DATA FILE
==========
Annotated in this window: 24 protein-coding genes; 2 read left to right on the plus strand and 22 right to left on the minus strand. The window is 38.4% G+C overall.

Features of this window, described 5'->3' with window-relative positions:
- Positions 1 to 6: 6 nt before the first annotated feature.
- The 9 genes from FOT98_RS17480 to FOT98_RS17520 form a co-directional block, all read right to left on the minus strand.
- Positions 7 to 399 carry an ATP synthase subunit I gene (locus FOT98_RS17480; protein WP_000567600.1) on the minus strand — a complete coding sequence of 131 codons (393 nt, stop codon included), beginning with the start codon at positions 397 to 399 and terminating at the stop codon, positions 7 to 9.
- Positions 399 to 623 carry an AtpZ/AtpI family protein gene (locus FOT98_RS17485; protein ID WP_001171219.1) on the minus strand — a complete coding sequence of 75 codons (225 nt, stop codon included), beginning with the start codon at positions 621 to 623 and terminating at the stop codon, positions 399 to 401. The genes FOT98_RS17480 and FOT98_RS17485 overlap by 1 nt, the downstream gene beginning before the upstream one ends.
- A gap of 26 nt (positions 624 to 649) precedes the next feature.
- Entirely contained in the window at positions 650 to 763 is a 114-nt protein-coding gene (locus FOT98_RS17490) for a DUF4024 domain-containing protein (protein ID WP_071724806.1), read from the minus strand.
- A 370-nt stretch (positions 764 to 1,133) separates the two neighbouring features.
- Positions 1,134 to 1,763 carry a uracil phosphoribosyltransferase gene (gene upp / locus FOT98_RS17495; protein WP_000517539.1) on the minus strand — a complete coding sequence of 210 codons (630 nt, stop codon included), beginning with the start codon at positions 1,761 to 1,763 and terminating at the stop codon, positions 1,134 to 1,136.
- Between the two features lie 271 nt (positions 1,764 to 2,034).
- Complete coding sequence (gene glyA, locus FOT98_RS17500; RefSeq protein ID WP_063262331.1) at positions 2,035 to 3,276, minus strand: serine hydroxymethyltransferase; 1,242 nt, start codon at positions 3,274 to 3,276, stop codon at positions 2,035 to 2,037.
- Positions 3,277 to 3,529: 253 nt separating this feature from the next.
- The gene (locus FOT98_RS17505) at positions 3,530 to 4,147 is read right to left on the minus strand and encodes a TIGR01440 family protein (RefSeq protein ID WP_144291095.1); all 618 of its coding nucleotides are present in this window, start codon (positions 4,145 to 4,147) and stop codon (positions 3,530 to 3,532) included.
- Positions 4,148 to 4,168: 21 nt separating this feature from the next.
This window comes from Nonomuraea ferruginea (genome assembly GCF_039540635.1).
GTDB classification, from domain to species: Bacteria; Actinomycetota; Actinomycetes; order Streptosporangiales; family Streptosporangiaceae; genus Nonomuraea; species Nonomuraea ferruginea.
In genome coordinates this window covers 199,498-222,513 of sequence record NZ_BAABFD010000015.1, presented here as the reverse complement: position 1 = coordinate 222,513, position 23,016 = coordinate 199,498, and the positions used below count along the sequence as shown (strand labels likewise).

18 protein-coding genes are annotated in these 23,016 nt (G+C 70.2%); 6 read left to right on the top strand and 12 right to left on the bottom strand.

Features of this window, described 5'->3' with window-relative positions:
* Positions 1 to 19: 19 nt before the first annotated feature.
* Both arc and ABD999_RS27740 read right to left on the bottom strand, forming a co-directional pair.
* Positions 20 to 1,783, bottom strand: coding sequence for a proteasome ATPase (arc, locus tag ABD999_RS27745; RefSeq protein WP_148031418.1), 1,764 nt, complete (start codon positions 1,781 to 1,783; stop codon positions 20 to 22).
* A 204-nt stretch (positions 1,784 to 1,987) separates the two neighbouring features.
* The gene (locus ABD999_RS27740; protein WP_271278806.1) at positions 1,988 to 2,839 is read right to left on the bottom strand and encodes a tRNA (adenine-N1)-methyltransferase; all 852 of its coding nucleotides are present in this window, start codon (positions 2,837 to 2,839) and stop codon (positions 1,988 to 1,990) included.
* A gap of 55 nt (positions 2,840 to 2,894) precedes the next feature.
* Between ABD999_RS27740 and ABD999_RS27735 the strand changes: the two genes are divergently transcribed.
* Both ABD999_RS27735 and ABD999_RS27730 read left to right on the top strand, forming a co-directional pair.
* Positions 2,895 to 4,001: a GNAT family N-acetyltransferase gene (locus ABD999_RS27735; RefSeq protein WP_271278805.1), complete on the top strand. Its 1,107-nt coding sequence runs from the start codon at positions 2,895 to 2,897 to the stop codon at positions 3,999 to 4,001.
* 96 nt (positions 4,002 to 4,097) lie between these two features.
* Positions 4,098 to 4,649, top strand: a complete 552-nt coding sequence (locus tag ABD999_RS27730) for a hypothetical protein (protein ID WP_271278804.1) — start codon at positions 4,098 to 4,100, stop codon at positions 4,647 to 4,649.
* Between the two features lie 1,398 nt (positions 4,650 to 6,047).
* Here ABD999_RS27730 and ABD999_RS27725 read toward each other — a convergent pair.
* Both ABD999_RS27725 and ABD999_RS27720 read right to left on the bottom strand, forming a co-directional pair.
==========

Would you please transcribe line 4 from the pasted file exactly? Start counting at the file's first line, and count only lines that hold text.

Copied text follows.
- The 9 genes from FOT98_RS17480 to FOT98_RS17520 form a co-directional block, all read right to left on the minus strand.